“The Sacrament” by Dusty

Sacrament - Poster

Read Lisa’s review here.  It’s terrific.

Description from Netflix:
Using “found footage”, this unnverving thriller recounts the tragic story of an exiled Christian cult and the grisly events that transpire after three journalists – one looking for his missing sister – arrive at the commune.

My thoughts:
Lisa and I had a rousing debate over the term “found footage”.  In some movies, it’s an accurate descriptor.  In others, not so much.  Because of that, I will refer to this movie as being in the “first person” subgenre of horror.  I’ll try to remember to do this for all films in this subgenre going forward, but I make no promises.  Old habits die hard.

My thoughts on Ti West are pretty well known at this point.  I hated House of the Devil, The Innkeepers, and his segment in V/H/S.  I haven’t seen Cabin Fever 2 in years, but I don’t remember liking it.  I haven’t seen his earliest work, mainly because I have no desire to see them.
With that being said, I kept an open mind going into this one.  As I said in my review of The Innkeepers, Ti West knows how to make a movie look good, so I figured this would be visually interesting if nothing else.
I also knew that this film was, at the very least, a nod to the events at Jonestown in 1978.  As is the case with any religious cult, those events have long interested and horrified me.  I even went so far as to listen to The Jonestown Death Tape (I do not recommend this).
What I found in The Sacrament was not so much a nod to the events of Jonestown as it was a modern day retelling.  Many events were exactly the same as those that occurred at Jonestown, right down to some very specific details.

Sacrament - Eden Parish Sign

It almost lost me in the early-going.  While it had a nice set-up that kicked off the film quickly, it also featured a number of common first person horror problems: camera shaking around, people repeatedly yelling, “Turn the camera off,” etc.  I don’t have a problem with first person movies: when done properly, they can be terrifying.  The audience doesn’t have to find someone to identify with on screen, because they are essentially in the movie.  However, when done poorly, the problems are nearly impossible to ignore.  If these problems are a minor blip over the course of the movie, it’s easy enough to gloss over.  But if it’s a problem throughout, it drags the entire film down (looking at you, Hud, for repeatedly screaming “Rob!” in Cloverfield).  The annoyances at the beginning threatened to derail the film for me.  Thankfully, none of these lasted very long.

That’s not to say no first-person problems reared their heads.  The one that really got me was the excessive dialog (this is the first time this complaint has come up about a Ti West film).  It’s a downside of a first-person movie.  To make it feel like real people in a real scenario, characters are forced to react as normal people would.  That means lots of questions about what they’re seeing, and talking about what they had just seen.  It’s a realistic depiction of what would happen if I were in that situation, but it kind of suffocated the film.  We see some horrifying and confusing things.  Instead of laying back a little and letting the audience process what they have just witnessed, we are bombarded with questions from the characters.  “Did you just see that?  What was that?” then immediately answering those questions.  Every emotion was vocalized.  Every question answered before the audience has had time to fully process everything.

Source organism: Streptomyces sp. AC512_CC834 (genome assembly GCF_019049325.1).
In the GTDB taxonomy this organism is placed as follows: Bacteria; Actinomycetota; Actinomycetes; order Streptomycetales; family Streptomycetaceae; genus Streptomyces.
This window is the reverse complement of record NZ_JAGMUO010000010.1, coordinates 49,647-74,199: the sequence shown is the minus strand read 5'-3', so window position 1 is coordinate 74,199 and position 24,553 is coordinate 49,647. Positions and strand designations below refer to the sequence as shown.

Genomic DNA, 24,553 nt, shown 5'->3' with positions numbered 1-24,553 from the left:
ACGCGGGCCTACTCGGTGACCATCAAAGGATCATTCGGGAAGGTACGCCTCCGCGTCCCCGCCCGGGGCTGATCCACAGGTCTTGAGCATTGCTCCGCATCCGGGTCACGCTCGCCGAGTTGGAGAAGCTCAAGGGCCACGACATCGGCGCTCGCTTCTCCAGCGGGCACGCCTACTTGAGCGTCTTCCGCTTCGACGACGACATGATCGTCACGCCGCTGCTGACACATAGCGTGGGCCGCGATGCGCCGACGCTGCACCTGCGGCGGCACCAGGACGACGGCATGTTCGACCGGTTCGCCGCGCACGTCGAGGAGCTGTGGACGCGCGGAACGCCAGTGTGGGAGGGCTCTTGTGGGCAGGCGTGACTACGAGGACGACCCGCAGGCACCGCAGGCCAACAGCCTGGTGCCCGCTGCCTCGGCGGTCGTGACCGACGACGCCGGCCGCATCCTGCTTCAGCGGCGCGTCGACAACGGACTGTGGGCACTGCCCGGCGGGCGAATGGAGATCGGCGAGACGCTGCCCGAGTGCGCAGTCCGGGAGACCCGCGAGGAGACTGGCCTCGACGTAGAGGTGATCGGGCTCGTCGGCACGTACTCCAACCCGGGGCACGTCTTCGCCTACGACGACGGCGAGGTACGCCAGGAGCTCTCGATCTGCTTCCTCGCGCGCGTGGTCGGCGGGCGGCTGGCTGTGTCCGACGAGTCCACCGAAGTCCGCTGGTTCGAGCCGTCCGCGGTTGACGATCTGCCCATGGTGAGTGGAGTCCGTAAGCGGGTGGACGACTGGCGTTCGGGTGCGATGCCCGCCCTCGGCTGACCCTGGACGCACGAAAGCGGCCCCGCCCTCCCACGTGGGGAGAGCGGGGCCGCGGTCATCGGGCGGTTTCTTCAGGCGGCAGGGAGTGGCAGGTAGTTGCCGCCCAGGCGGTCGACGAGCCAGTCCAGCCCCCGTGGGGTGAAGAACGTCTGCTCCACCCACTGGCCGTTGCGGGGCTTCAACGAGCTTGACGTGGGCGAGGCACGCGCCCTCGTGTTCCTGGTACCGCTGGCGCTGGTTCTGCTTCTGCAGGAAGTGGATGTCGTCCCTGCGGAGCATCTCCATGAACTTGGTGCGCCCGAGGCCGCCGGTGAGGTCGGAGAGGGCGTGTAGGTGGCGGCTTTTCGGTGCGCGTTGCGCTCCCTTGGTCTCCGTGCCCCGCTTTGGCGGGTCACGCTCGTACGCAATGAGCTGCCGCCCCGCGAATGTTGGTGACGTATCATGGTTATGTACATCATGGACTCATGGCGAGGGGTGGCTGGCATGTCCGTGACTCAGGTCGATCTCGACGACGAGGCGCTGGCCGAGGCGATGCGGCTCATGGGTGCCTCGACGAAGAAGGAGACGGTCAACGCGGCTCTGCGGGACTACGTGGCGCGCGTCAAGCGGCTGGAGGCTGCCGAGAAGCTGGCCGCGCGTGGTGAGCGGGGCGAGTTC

Again, I realize this is to make the events feel more realistic, but it really hurt the film as a whole.  They needed to let the movie breathe a little more.  Let the audience sit with what they have just seen.  This was my major problem with the film.  If you were to read my notes, you would see the phrase “LET IT BREATHE!” repeated ad nauseam.
There was also a pretty big (if nit-picky) problem later on, but it spoils a pretty major plot point, so I won’t get into that here.

Sacrament - Sam 1

I also had a problem with our main protagonist (Sam) in the beginning.  As soon as he got to Eden Parish (the Jonestown-esque commune), he immediately started looking down on its inhabitants.  He was nice when trying to interview them, but, behind their backs, he was rolling his eyes.  It didn’t get the character off on the right foot.  Thankfully, this didn’t last too long.

There were a handful of moments that saw the plot (and paranoia of our characters) driven forward by some pretty large logic leaps.  The major offender was when Sam finally got a chance to sit down for an interview with Father (the Jim Jones of Eden Parish).  The interview is going well, if a bit odd, when Father suddenly asks if Sam loves his wife.  For no reason whatsoever, Sam is immediately rattled.  He’s wearing a wedding ring, so it shouldn’t be a shock that Father knows about his marital status.  Sam’s reaction to that simple question shook me out of the scene a little, which is a shame.
The interview is one of the best scenes in the movie.  It’s the first time we get to see Father, and it’s a terrific introduction.  He isn’t overly charismatic, but it’s easy to see why he has as many followers as he does.  He’s manipulative in a way that doesn’t seem manipulative.  He deflects and redirects questions with ease; in doing so he assures himself of only answering questions that fit his agenda.  He’s a kindly older gentleman who can lead with a smile and some words about fulfilling the will of God.  Father is played to perfection by Gene Jones.  It would have been easy to have made Father into an arm-waving tent revival preacher, but they wisely went with a more understated vibe.